The proceeding concerned a joint venture to develop land. At the time the development vehicle (AVSS) encountered difficulties, it had only one director (Mr Leggo).

One group of venturers (the Melville interests) brought claims through their related entity against Mr Leggo’s company (NDP), which were determined by the Court of Appeal substantially against them in mid-2016. The Melville interests then sought to fund the liquidator of AVSS to bring a proceeding against Mr Leggo and NDP.

The proceeding was filed in 2013 but was beleaguered by delay. Two funding applications had been rejected by the Court, including because the funding terms compromised the liquidator’s independence. A third funding agreement was entered on substantially similar terms and approved under s.477(2B) of the Corporations Act 2001 (Cth) by creditors of AVSS.

Gardiner AsJ permanently stayed the proceeding on the basis the terms of funding continued to be unacceptable and that the proceeding was being undertaken for the sole benefit of the Melville interests and not creditors as a whole. Riordan J overturned that stay, finding that the decision of creditors to approve the funding agreement led to the presumption those creditors had assessed the proceeding as being in their interests. His Honour found it was consistent with the objectives of the Corporations Act that substantial creditors fund liquidators to bring proceedings, even where they stand to recover much (or even all) of the proceeds of the proceeding.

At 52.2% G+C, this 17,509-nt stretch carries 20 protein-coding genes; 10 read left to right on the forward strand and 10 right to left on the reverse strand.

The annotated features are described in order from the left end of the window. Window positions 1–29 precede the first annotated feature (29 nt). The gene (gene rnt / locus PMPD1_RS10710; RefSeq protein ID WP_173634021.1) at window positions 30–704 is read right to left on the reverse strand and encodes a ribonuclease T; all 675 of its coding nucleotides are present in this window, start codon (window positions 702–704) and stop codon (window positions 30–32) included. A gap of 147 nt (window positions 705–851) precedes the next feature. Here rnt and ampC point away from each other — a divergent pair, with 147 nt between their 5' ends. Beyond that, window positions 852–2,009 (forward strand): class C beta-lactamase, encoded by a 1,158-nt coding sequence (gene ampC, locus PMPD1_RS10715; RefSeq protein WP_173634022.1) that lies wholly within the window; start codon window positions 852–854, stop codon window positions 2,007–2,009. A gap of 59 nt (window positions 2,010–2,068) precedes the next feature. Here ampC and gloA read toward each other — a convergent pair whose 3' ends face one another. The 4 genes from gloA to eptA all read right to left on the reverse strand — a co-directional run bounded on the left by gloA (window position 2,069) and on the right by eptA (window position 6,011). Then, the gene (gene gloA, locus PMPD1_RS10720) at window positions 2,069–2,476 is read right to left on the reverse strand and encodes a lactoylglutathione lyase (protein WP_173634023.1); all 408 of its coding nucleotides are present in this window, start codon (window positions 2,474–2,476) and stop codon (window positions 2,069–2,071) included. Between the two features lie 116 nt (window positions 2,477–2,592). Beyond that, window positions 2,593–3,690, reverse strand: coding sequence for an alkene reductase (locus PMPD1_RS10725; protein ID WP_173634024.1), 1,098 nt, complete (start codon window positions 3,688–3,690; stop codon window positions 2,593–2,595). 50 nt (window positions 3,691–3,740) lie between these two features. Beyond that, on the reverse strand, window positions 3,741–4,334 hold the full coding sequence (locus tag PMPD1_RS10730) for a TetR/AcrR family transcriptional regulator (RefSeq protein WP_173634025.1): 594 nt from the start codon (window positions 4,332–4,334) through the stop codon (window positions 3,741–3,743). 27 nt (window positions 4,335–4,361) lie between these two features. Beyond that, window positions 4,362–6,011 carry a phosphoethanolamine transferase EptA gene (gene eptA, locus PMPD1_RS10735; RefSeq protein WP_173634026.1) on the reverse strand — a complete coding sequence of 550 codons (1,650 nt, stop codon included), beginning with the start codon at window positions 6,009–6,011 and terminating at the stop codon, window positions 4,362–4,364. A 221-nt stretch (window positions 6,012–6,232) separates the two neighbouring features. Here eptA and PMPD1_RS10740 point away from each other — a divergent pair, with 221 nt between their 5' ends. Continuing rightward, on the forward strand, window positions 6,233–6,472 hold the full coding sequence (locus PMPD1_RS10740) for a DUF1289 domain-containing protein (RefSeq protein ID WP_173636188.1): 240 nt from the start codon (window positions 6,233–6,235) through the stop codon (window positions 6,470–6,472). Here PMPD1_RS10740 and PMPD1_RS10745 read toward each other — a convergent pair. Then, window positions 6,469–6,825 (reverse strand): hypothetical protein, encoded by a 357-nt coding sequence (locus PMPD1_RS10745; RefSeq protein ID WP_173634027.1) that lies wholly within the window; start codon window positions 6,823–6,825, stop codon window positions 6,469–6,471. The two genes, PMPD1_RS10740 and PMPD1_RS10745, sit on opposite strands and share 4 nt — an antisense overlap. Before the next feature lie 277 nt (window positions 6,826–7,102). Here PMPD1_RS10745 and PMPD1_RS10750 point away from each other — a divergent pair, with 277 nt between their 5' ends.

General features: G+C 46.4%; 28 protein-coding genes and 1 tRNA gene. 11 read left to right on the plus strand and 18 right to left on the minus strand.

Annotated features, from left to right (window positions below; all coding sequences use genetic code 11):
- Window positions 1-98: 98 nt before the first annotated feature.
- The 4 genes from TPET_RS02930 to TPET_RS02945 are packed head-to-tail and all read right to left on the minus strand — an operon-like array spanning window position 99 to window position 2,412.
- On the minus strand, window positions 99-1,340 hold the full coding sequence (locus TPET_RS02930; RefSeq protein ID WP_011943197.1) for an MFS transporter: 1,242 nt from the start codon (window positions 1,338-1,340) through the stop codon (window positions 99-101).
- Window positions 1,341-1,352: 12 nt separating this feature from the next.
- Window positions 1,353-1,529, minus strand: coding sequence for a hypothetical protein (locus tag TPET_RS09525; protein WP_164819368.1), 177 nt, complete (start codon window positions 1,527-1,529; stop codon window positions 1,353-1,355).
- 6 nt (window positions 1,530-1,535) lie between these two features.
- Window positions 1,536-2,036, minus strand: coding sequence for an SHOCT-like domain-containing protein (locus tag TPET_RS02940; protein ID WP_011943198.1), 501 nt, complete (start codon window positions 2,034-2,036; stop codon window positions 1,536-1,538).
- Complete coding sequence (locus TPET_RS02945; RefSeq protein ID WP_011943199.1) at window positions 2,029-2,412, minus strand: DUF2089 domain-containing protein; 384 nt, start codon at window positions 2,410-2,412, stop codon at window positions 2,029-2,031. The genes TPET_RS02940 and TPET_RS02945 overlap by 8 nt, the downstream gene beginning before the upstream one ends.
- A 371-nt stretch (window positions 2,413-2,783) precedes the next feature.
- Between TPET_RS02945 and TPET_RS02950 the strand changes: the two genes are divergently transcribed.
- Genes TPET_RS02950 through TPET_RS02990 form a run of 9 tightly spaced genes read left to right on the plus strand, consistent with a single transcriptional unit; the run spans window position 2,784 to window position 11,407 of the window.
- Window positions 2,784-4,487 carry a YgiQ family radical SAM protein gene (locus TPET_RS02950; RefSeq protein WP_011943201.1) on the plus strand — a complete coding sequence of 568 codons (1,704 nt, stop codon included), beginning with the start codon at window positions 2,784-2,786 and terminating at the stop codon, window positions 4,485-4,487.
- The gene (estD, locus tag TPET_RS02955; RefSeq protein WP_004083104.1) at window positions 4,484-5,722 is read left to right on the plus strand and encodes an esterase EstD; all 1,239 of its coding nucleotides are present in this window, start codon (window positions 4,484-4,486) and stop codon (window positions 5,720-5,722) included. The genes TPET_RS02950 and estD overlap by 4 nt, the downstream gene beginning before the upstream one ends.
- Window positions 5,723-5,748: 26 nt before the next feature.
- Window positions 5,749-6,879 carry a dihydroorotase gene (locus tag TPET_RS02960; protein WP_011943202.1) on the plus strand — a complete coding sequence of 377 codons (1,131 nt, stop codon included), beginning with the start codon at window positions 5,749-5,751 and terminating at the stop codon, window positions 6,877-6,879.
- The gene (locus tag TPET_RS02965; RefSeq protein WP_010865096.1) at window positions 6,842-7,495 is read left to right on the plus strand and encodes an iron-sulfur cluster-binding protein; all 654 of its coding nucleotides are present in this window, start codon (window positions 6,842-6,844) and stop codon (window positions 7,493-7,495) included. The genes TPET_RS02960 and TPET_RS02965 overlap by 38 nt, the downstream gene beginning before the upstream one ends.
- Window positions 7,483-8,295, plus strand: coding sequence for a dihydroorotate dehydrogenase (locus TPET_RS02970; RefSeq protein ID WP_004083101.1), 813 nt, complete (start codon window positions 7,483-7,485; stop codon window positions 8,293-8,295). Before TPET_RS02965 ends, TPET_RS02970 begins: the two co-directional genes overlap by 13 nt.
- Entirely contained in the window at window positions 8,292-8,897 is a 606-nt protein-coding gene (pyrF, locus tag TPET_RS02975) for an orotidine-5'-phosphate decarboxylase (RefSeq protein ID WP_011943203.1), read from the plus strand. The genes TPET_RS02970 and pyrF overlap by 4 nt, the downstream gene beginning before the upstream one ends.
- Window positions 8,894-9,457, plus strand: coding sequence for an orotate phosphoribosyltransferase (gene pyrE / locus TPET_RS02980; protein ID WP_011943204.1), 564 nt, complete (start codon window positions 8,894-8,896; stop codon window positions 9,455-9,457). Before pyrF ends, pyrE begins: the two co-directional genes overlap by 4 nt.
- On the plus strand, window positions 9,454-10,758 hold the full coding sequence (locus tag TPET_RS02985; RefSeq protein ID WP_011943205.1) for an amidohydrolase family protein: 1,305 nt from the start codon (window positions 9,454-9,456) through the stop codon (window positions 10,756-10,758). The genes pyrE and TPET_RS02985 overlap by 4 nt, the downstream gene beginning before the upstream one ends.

Before the Court of Appeal (McLeish, Niall and Hargrave JJA) the applicants again impugned the terms of funding as featuring the same vices the Court had previously refused to approve, and contended that obtaining creditor approval for the third funding agreement and prosecuting the proceeding on that basis was an abuse of process. The Court of Appeal disagreed, describing s.477(2B) as contemplating and condoning creditors approving such an agreement having regard to their own self-interest and not taking into account the matters the Court would consider on an application for approval of the same agreement.

The Court also rejected a submission that the funding deed conferred on the Melville interests too great an ability to control the litigation. That the liquidator was an officer of the Court with duties to act independently and in the interests of all creditors did not mean the funder’s control over the litigation was unacceptable.

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